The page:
Transition to land and fungal associations Most land plants (90%) establish intimate symbiotic associations with fungi in or around their roots (Wang & Qiu 2006). In bryophytes, various fungi have been reported inside the cells (endomycorrhizae) (Duckett et al. 2006a, b, Zhang & Guo 2007). Intracellular fungi have been found in rhizoids, where they induce the formation of swollen apices (Fig. 1.12a). They may also occur in the thallus, where they form ingrowth pegs into surrounding cells that much resemble the peloton structures found in the roots of angiosperms (Fig. 1.12b) (Duckett & Read 1991, Kottke et al. 2003). The absence of damage to the host cells and occurrence of the fungus within specific zones indicate a high level of compatibility between the partners (Duckett et al. 2006b).

This broad phylogenetic distribution across embryophyte lineages suggests, not surprisingly, an ancient origin of mycorrhizae in the evolutionary history of land plants. Mycorrhizae may, in fact, have been essential for the colonization of (Pirozynski & Malloch 1975) and even the morphological diversification (Brundrett 2002) on land. In a terrestrial environment, where nutrients are much less mobile than in water, the immense surface area of the hyphae increases the absorption or exchange capability necessary for efficient mining of the resources, in particular those macronutrients with low mobility in the soil (Cairney 2000). Land colonization also involved the evolution of a suite of protective mechanisms against pathogens, the development of which might be directly (through the production of antibiotics) or indirectly (by depleting the nutrient pool, or triggering plant defences) prevented by mycorrhizal fungi (Selosse et al. 2004).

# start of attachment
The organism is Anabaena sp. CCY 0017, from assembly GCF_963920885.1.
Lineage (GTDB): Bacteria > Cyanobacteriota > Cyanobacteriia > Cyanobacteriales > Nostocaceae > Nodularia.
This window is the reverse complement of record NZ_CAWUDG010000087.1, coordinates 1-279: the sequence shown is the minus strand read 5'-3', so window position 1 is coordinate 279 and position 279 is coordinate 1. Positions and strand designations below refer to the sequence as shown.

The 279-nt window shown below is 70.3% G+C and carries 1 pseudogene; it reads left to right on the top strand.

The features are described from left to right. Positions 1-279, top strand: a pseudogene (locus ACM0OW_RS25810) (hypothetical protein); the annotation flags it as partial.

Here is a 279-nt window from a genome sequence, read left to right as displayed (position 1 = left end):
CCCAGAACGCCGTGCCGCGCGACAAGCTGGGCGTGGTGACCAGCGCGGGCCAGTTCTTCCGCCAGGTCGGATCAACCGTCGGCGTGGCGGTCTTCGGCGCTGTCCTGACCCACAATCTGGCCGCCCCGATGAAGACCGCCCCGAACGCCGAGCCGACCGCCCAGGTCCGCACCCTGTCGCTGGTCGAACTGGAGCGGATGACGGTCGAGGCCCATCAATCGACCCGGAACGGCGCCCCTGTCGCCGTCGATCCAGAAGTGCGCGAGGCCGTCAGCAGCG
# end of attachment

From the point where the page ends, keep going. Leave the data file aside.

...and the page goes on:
For mycorrhizae to have played a determinant role in the origin of land plants, two conditions must have been met: (a) fungal partners occurred at the time of the transition to land and (b) the association is exhibited by fossils of the earliest land plants. Phylogenetic inference suggests that the Glomeromycetes, which are the most common endosymbiothic fungi found in bryophytes, originated no later than 500 mya (Berbee & Taylor 2007). Their ancestry is corroborated by fossils from the Ordovician Period (460 mya; Redecker et al. 2000). However, the origin of the mycorrhizal lineage may be much younger (Berbee & Taylor 2007), in which case the association of Glomeromycetes with extant lower land plants (Read et al. 2000) would result from recent adoption of this strategy rather than from inheritance of a deeply ancestral trait (Selosse 2005). Such an interpretation finds some support in the fact that most mycorrhizal fungi recovered from liverworts belong to a rather derived lineage of Glomus comprising species associated with vascular plants (Ligrone et al. 2007). The fungus of Marchantia foliacea, for example, arose from a group of species that form mycorrhizal associations with flowering plants (Russell & Bulman 2005). Similarly, the fungal symbiont of the hornwort Anthoceros is known primarily from associations with higher plants (SchuBler 2000).

By contrast, the fungi recently reported from mosses span a broader phylogenetic spectrum encompassing four (rather than one) families of Glomerales (Zhang & Guo 2007). This perhaps indicates a more ancient origin of the moss-fungal interaction than in the case of hornworts and liverworts. Furthermore, remarkable parallels between fungal associations in the basal liverworts genera Treubia and Haplomitrium (Section 3.1.4), as well as the very ancient pteridophyte genus Lycopodium, suggest that these associations epitomize very early stages in the evolution of glomeromycotean symbioses (Duckett et al. 2006a). Finally, fossil evidence suggests that land plants had already established fungal associations by the Devonian Period (Taylor et al. 2004, Krings et al. 2007) and, at least in one case, the association shared similarities with modern endomycorrhyzae (Remy et al. 1994). Whether this ancient interaction was indeed mutualistic can, however, not be determined.